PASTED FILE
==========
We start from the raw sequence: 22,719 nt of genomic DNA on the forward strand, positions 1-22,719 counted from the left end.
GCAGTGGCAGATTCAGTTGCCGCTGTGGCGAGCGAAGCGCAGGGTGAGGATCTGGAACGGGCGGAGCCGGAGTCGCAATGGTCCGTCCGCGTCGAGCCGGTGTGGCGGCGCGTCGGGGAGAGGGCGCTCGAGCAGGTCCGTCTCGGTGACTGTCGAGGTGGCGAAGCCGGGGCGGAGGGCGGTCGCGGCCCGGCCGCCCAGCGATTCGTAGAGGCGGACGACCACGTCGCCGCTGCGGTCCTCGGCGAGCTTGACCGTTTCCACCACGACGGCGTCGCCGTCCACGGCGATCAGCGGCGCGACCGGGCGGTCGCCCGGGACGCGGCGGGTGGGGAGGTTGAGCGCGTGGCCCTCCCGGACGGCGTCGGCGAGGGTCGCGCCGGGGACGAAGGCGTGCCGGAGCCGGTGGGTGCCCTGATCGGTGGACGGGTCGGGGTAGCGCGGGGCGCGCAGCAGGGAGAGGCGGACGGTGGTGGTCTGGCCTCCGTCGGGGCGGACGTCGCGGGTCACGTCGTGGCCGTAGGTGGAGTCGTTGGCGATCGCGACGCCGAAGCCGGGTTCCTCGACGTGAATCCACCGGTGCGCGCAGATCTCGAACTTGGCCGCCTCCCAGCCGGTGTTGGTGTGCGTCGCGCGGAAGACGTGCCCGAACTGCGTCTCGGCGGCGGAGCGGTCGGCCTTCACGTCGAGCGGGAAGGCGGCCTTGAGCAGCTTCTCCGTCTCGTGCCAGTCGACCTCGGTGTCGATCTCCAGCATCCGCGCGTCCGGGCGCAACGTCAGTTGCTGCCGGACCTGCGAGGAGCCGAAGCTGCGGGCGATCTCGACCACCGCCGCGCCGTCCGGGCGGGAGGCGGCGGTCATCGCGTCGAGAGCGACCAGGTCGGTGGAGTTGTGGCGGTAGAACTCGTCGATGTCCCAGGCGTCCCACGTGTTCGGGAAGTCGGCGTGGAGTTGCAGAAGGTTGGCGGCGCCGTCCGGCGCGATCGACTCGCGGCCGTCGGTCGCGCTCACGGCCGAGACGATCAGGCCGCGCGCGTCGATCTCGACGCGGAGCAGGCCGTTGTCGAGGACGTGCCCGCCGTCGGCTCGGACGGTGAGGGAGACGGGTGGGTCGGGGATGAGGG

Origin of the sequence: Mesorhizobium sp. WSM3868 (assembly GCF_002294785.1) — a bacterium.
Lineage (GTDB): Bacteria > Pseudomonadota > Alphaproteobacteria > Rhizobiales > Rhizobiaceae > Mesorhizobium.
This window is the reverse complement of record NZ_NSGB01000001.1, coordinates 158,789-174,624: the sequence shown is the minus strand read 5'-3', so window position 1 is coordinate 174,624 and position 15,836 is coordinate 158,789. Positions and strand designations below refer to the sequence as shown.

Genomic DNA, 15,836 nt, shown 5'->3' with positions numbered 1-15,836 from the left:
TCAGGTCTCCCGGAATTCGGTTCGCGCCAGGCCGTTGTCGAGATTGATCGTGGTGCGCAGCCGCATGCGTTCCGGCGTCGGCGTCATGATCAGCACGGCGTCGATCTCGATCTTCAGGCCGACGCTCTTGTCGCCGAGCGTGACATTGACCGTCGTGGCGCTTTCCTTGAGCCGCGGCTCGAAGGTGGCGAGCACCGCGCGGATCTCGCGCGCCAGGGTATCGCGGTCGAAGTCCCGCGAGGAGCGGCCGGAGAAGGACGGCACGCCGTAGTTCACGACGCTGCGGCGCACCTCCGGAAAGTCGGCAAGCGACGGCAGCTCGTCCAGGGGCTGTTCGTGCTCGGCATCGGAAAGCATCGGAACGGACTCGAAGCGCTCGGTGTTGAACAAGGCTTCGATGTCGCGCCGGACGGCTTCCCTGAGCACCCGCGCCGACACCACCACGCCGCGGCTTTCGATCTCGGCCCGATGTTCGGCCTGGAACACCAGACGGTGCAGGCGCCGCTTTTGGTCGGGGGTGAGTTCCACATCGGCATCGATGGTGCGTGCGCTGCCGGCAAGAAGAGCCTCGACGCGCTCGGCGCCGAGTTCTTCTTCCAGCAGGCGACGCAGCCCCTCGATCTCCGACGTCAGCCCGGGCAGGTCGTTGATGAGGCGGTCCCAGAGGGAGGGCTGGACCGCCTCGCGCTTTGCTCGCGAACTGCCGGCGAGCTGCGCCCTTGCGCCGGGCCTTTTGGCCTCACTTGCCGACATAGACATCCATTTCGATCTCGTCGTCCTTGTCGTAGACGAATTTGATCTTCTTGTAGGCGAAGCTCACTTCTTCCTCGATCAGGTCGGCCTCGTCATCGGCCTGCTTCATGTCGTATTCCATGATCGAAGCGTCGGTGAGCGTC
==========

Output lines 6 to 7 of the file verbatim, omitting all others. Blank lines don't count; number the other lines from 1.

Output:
Genomic DNA, 15,836 nt, shown 5'->3' with positions numbered 1-15,836 from the left:
TCAGGTCTCCCGGAATTCGGTTCGCGCCAGGCCGTTGTCGAGATTGATCGTGGTGCGCAGCCGCATGCGTTCCGGCGTCGGCGTCATGATCAGCACGGCGTCGATCTCGATCTTCAGGCCGACGCTCTTGTCGCCGAGCGTGACATTGACCGTCGTGGCGCTTTCCTTGAGCCGCGGCTCGAAGGTGGCGAGCACCGCGCGGATCTCGCGCGCCAGGGTATCGCGGTCGAAGTCCCGCGAGGAGCGGCCGGAGAAGGACGGCACGCCGTAGTTCACGACGCTGCGGCGCACCTCCGGAAAGTCGGCAAGCGACGGCAGCTCGTCCAGGGGCTGTTCGTGCTCGGCATCGGAAAGCATCGGAACGGACTCGAAGCGCTCGGTGTTGAACAAGGCTTCGATGTCGCGCCGGACGGCTTCCCTGAGCACCCGCGCCGACACCACCACGCCGCGGCTTTCGATCTCGGCCCGATGTTCGGCCTGGAACACCAGACGGTGCAGGCGCCGCTTTTGGTCGGGGGTGAGTTCCACATCGGCATCGATGGTGCGTGCGCTGCCGGCAAGAAGAGCCTCGACGCGCTCGGCGCCGAGTTCTTCTTCCAGCAGGCGACGCAGCCCCTCGATCTCCGACGTCAGCCCGGGCAGGTCGTTGATGAGGCGGTCCCAGAGGGAGGGCTGGACCGCCTCGCGCTTTGCTCGCGAACTGCCGGCGAGCTGCGCCCTTGCGCCGGGCCTTTTGGCCTCACTTGCCGACATAGACATCCATTTCGATCTCGTCGTCCTTGTCGTAGACGAATTTGATCTTCTTGTAGGCGAAGCTCACTTCTTCCTCGATCAGGTCGGCCTCGTCATCGGCCTGCTTCATGTCGTATTCCATGATCGAAGCGTCGGTGAGCGTC